European Union countries could have to reduce the use of plastic shopping bags by at least 80 percent by 2019 under draft rules backed by the European Parliament April 16.
Members of the European Parliament recommend using taxes and levies, marketing restrictions or bans.
“MEPs have voted to significantly strengthen draft E.U. rules aimed at reducing plastic bag use and waste, notably to include obligatory European reduction targets and a requirement that plastic bags come at a cost,” said Danish MEP, Margrete Auken, whose report was approved by 539 votes to 51, with 72 abstentions.
“As front-running countries have demonstrated, dramatically reducing the consumption of these disposable bags is easily achievable with coherent policy. Swiftly phasing out these bags is a readily implementable solution to the pervasive problem of plastic waste in the environment.”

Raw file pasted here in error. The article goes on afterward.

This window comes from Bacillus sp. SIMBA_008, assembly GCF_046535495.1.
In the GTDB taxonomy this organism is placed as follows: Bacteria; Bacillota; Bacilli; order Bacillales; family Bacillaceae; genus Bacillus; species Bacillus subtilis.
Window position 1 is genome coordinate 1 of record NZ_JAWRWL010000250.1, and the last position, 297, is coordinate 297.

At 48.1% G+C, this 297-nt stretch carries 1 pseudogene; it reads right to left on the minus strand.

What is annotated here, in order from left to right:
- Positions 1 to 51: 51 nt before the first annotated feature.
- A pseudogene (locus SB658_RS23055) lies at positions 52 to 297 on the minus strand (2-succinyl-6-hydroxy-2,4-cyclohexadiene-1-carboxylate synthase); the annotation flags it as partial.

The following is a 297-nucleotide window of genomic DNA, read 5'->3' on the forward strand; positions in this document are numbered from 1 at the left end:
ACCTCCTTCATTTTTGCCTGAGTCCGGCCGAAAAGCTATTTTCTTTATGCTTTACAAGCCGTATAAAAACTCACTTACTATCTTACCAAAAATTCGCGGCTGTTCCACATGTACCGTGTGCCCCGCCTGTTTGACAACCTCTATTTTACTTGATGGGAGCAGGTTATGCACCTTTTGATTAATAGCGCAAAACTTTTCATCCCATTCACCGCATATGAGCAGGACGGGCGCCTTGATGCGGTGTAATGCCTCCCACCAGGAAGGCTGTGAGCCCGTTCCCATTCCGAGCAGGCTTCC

MEPs agreed that lightweight plastic bags thinner than 50 microns — the vast majority of plastic bags used in the E.U. — are less reusable than thicker models and become waste more quickly.
The proposed plans will be presented to the European Parliament following next month’s elections. If passed into law, it would ensure that member states would have to at least halve their consumption by 2017 and reduce it by 80 percent two years later compared with 2010 figures.